Friday, August 10, 2007

Video Game Conspiracy Theories Part 1

I thought I'd take a closer look at some of the more fascinating conspiracy theories out there in the video game world. Keep in mind, none of these are confirmed. Nothing more than reasoning drawn from rumors and speculation I've heard in one place or another. On the other hand, they might be so ridiculous, they're the most ridiculously perfect ideas that you never thought of. Think about it..

Nintendo Wii Supply Shortages

Background: The Nintendo Wii has been constantly selling out everywhere since its debut in November of 2006. At the same time, the system has also been supply constrained in every major retailer in the country, essentially since launch day.

The Controversy: Many have speculated that the relatively static supply amounts have, in fact, helped Nintendo generate additional buzz and mainstream media coverage of the Wii. Just look at how quickly demand can rise for a consumer electronic device when they're impossible to find. Yet, it's hard to believe Nintendo is having trouble ramping up production on technology that is so conventional, for so long a period of time. Neither the accelerometer, infrared detection, GPU or CPU components are expensive or necessarily difficult to manufacture. So what's keeping these things from reaching store shelves?

The Conspiracy Theory: Nintendo, in an effort to raise public awareness of their new console, have intentionally kept supply relatively constant. By keeping a tight control over the retail channel, they are limiting units in order to create an air of intrigue to reach the common household, and their target demographic.. Aged 8 months to 80 (minus the 18 - 35 range, or anyone with an HDTV).

Verdict: Somewhat likely. If Sony were towing the "Our supply can't meet the demand" line, we'd understand. Blu-ray diodes are tight right now, and we know production will ramp up eventually. But this is definitely not the case, so something is obviously going on. Iwata, stop printing money and spill the beans!

The Rockstar/ESRB Deal

Background: In June, 2007, Rockstar's controversial sequel, Manhunt 2, received an AO-rating by the ESRB (which for the industry, is a mark of death, much like the NC-17 rating is for movies). The original, which involved a released death row inmate killing people in grotesque ways, was given an M-rating (essentially an R rating for movies) and early previews have indicated that this next game contains about the same level of violence as it's predecessor.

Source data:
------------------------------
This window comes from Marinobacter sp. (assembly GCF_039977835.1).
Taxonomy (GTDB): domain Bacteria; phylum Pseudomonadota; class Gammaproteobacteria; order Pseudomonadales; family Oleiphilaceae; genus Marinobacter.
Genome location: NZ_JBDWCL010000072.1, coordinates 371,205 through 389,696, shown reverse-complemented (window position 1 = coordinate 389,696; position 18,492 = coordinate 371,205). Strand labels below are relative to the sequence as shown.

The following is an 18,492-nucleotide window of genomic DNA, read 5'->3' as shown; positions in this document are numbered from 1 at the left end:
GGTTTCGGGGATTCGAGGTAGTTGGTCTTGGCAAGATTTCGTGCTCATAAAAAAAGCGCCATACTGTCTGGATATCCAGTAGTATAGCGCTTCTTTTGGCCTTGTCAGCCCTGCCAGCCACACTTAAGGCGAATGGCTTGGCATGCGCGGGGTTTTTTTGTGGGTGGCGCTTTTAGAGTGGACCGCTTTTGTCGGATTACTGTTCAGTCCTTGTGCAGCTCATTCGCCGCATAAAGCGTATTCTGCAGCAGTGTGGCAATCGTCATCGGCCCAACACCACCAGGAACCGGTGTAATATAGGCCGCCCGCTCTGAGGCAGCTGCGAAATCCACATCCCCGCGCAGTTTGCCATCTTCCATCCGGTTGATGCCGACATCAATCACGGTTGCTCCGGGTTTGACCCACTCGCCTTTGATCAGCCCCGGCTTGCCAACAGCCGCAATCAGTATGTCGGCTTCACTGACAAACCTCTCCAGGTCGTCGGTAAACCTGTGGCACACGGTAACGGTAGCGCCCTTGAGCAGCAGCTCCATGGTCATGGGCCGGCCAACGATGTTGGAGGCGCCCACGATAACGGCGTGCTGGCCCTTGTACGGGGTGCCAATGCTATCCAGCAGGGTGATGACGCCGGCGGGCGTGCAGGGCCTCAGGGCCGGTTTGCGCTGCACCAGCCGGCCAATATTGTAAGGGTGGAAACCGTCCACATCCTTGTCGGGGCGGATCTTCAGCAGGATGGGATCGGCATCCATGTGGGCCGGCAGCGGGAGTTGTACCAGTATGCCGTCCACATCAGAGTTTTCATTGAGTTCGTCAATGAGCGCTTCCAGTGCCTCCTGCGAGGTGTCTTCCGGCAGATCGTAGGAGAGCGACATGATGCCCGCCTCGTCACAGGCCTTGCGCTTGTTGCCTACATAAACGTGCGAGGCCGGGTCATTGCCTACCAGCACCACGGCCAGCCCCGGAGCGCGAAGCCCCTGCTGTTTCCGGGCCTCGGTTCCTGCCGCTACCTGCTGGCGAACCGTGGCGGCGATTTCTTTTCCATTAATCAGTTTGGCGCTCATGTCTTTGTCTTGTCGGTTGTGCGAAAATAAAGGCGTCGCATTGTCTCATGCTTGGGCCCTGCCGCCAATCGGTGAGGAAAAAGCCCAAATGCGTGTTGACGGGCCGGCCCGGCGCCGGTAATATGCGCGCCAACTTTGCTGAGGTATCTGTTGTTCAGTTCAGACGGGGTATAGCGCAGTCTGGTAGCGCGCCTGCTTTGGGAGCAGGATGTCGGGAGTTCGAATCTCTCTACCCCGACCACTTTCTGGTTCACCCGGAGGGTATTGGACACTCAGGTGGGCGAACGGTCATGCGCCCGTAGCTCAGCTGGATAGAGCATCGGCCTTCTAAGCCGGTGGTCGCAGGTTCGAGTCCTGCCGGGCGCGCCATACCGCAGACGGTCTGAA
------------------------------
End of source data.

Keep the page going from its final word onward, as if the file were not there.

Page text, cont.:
The Controversy: At first glance, it appears to be nothing more than a knee-jerk reaction to a developer known for controversial titles like Grand Theft Auto, almost akin to a Rasheed Wallace effect. This is evidenced by judging the public's reaction to Rockstar's previous PS2 game, Bully, which was perceived as encouraging bullying, but in reality put you in much the opposite role. Some also thought the Wii version's violent gestures were to blame for the AO-rating, but the official reports indicate that none of the Wii controls were taken into account (which of course could silently be the actual reason).

The Conspiracy Theory: The ESRB and Rockstar completely engineered the Manhunt 2 controversy. On the one hand, it makes the ESRB look strong and competent. Then, when Rockstar takes a month or two to tweak a few lines of code, they release an M-rated version of essentially the same game. Rockstar manages to get a whole lot of extra press and the ESRB remains happy, and (after a short delay) we get to strangle people like a psychopath using our Wii-mote and nunchuk. Now that's "Win-Win-Win!".

Verdict: Unlikely. As great a story as this would have been in corporate espionage drama, Rockstar seems like the last company in the industry to give into such demands.

Stay tuned for Part 2..
Video Game Conspiracy Theories Index

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